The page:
When we yawn, it seems like the whole world yawns with us. Let one person start to yawn, and pretty soon everyone else is yawning too. Chimps also yawn contagiously, and possibly some other primates as well.
But what does yawning mean to a dog? Because dogs and humans have been associated for so long, is it reasonable to expect that when we yawn, our dogs will yawn along with us? These are the questions that are asked by two recent articles.
In one of the articles (Joly-Mascheroni et al. 2008. Dogs catch human yawns. Biology Letters 4:446-448) the authors had 29 dogs watching a human yawning, and recorded that 21 of the dogs yawned in response. The authors suggest that this represents a rudimentary form of empathy that dogs might feel for humans, causing the dogs to yawn after they see a human yawning.
In the other article (Harr et al. 2009. Do dogs (Canis familiaris) show contagious yawning? Animal Cognition DOI 10.1007/s10071-009-0233-0), the authors showed 15 dogs video clips of either humans yawning or dogs with either yawns or open mouths, and recorded how many dogs yawned under these circumstances. Only one dog yawned in response to the video clips, and this was to human yawns.
So here we have a difference. One article says that dogs yawn in response to human yawns, and the other article says that they don’t. How do we find our way out of this?
One problem is that there are a lot of unknown factors that could influence the interpretation of these results.
For example, can dogs see and understand video clips? My dog Raja seems utterly indifferent to what is happening on the TV screen, even when there are dogs bouncing around in commercials.
And even if they can see what is on the screen, can they interpret what they are seeing? The other day I came across a website that was talking about the work of Samuel Renshaw, a pioneer in human perception research. The website had a picture that Renshaw showed to people, asking them what the picture represented. I could not figure out what was in the picture until I saw the answer, and then it was obvious to me. If you are curious, take a look at the picture at: https://www.enter.net/~torve/critics/Renshaw/notassmart/notassmart1.html and see if you can identify what is there.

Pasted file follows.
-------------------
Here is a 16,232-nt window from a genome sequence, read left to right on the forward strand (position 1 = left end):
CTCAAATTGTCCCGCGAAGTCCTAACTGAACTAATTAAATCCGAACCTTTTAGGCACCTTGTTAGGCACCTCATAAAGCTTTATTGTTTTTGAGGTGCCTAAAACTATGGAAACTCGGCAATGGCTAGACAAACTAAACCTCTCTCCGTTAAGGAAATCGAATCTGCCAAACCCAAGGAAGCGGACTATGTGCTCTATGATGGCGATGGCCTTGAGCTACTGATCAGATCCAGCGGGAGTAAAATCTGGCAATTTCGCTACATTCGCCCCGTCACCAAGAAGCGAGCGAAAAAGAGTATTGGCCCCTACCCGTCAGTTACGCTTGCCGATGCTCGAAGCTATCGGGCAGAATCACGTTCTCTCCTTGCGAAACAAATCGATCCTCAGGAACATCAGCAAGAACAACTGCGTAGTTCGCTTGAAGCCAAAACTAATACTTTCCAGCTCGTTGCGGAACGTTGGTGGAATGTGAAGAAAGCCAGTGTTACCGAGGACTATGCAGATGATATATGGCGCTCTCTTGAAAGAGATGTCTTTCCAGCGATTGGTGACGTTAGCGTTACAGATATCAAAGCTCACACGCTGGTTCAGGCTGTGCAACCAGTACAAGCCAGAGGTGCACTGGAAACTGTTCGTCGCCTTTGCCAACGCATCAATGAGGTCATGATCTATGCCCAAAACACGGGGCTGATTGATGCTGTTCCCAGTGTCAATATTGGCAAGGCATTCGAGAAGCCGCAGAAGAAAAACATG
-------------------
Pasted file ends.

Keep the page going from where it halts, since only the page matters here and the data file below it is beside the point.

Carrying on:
Also, when seeing real human faces yawning, are the dogs responding by yawning through empathy, or are they yawning because of discomfort? In a book called On Talking Terms With Dogs: Calming Signals, Turid Rugaas describes a yawn as a calming signal that one dog gives to another (or to a human) signifying that the dog is not a threat, as a way of defusing a potentially stressful or aggressive situation.
When I first got Raja as a rescue dog, I would extend my hand to him to try to get him familiarized with my smell. He would often yawn in response. I understood this to mean that he was stressed and nervous, and I made sure that I did not push my attention onto him. Could the dogs watching yawning humans have responded by yawning because they were feeling stressed in the experimental situation?
What it comes down to is that some of the time, we know surprisingly little about why dogs do what they do.